The Transformation of Legal Aid: Comparative and Historical Studies. Oxford, UK: Oxford University Press, 1999.
This Chapter grows out of the authors' research into contemporary developments in legal aid in Canada and the international environment. It focuses particularly on community clinics and their equivalents jn Australia, Ontario and England. All three jurisdictions have adapted the American store-front legal clinic model to the needs and legal cultures of their society. Jn Ontario and England, legal aid has been dominated by the j udicare system, emphasising the case-by-case delivery of legal services by private members of the legal profession (Zemans, 1994). J\.ustralia has a mixed model, in which over half of individual casework is dealt with by salaried lawyers in legal aid!. commissions (Fleming, 1994; Crockett, 1994). However, community-based organisations, variously called 'community legal centres' in Australia, 'legal clinics' in Ontario· and ' law centres' in the United Kingdom, have made a contribution to legal aid services that is out of proportion to the resources devoted to them (Kuras, 1994; Stephens, 1991; OLAFS, 1991).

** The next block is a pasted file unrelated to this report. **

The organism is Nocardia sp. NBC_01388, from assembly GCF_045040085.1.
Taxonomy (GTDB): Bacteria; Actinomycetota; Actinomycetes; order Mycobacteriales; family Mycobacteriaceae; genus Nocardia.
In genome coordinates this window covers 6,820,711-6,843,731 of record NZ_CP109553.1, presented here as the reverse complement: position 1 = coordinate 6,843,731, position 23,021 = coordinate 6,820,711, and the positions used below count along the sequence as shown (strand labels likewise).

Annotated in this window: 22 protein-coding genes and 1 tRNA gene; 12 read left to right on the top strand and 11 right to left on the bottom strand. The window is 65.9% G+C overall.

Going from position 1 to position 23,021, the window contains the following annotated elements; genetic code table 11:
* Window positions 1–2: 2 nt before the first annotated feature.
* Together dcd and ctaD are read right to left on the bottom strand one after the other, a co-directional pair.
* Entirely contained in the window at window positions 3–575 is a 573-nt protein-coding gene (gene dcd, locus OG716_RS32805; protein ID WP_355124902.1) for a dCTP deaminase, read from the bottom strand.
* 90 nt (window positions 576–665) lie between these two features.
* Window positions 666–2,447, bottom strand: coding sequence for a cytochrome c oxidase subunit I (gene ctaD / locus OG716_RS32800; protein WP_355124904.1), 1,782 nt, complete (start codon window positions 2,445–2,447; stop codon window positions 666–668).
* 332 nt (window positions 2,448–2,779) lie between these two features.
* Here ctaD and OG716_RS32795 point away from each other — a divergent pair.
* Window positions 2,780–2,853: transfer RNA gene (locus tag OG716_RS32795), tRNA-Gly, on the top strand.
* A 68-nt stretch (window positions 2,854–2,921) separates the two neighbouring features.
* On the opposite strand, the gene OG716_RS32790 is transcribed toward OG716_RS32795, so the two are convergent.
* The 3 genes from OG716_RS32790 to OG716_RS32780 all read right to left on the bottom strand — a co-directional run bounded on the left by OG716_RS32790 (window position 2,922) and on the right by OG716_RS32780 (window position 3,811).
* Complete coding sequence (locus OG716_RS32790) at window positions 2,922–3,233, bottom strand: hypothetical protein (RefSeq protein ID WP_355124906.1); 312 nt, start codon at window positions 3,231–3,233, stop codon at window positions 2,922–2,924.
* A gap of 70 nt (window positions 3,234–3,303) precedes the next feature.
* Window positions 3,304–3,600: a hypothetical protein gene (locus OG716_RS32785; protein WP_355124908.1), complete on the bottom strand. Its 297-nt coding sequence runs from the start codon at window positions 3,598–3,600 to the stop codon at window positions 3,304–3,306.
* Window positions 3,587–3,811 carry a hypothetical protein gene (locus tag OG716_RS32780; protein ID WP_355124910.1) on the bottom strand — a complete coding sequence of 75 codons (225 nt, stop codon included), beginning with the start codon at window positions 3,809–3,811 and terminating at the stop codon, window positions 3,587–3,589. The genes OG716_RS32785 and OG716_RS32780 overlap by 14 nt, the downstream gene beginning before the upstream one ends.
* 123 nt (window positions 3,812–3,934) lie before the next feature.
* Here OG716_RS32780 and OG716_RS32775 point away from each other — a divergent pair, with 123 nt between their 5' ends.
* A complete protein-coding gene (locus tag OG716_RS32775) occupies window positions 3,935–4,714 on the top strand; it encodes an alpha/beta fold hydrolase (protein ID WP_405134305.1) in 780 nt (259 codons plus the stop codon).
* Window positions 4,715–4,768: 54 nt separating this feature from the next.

Here we look at each jurisdiction in turn. We start by examining the history of these clinics and their progressive roots. We then consider their present activities and future in a world in which governments increasingly emphasjse centralised decision-making and control. Governments now speak the language of priorities, cost-effectiveness, financial and operational accountability, quality assurance and co-ordination. Centres perceive such demands for accountability as a threat to their independence. They fear a profound change, that will jeopardise their community roots and hamper innovation. We ask whether strategies arc available to allow clinics to retain their independence and uniqueness in the face of these pressures to 'bureaucratise'.
Zemans, Frederick H. and Thomas, Aneurin, "Can Community Clinics Survive?: A Comparative Study of Law Centres in Australia, Ontario and England" (1999). Articles & Book Chapters. 349.
Click here to access the catalogue record for this item.